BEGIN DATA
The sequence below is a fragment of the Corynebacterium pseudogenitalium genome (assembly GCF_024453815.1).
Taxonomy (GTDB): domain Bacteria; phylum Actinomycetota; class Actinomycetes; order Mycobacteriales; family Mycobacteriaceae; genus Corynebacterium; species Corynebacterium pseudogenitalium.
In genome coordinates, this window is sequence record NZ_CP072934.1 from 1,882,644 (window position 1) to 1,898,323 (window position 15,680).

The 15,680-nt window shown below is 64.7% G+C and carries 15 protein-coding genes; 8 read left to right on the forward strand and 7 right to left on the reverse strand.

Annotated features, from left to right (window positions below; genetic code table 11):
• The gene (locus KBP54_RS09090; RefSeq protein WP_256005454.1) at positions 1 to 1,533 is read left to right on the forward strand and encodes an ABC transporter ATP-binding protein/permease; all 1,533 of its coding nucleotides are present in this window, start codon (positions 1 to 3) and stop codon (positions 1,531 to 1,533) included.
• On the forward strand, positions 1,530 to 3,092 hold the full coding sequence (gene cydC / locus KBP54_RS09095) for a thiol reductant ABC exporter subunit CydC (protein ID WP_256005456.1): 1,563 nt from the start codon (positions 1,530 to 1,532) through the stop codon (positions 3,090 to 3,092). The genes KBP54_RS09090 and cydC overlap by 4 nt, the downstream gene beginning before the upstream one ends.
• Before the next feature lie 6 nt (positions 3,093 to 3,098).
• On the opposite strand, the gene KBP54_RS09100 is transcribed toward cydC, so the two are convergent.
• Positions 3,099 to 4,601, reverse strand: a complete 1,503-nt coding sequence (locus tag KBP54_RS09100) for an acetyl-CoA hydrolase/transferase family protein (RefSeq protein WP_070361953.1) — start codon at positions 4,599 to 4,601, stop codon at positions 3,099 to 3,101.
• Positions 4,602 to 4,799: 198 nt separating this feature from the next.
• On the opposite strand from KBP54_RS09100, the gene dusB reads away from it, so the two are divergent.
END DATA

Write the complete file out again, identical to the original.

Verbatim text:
The sequence below is a fragment of the Corynebacterium pseudogenitalium genome (assembly GCF_024453815.1).
Taxonomy (GTDB): domain Bacteria; phylum Actinomycetota; class Actinomycetes; order Mycobacteriales; family Mycobacteriaceae; genus Corynebacterium; species Corynebacterium pseudogenitalium.
In genome coordinates, this window is sequence record NZ_CP072934.1 from 1,882,644 (window position 1) to 1,898,323 (window position 15,680).

The 15,680-nt window shown below is 64.7% G+C and carries 15 protein-coding genes; 8 read left to right on the forward strand and 7 right to left on the reverse strand.

Annotated features, from left to right (window positions below; genetic code table 11):
• The gene (locus KBP54_RS09090; RefSeq protein WP_256005454.1) at positions 1 to 1,533 is read left to right on the forward strand and encodes an ABC transporter ATP-binding protein/permease; all 1,533 of its coding nucleotides are present in this window, start codon (positions 1 to 3) and stop codon (positions 1,531 to 1,533) included.
• On the forward strand, positions 1,530 to 3,092 hold the full coding sequence (gene cydC / locus KBP54_RS09095) for a thiol reductant ABC exporter subunit CydC (protein ID WP_256005456.1): 1,563 nt from the start codon (positions 1,530 to 1,532) through the stop codon (positions 3,090 to 3,092). The genes KBP54_RS09090 and cydC overlap by 4 nt, the downstream gene beginning before the upstream one ends.
• Before the next feature lie 6 nt (positions 3,093 to 3,098).
• On the opposite strand, the gene KBP54_RS09100 is transcribed toward cydC, so the two are convergent.
• Positions 3,099 to 4,601, reverse strand: a complete 1,503-nt coding sequence (locus tag KBP54_RS09100) for an acetyl-CoA hydrolase/transferase family protein (RefSeq protein WP_070361953.1) — start codon at positions 4,599 to 4,601, stop codon at positions 3,099 to 3,101.
• Positions 4,602 to 4,799: 198 nt separating this feature from the next.
• On the opposite strand from KBP54_RS09100, the gene dusB reads away from it, so the two are divergent.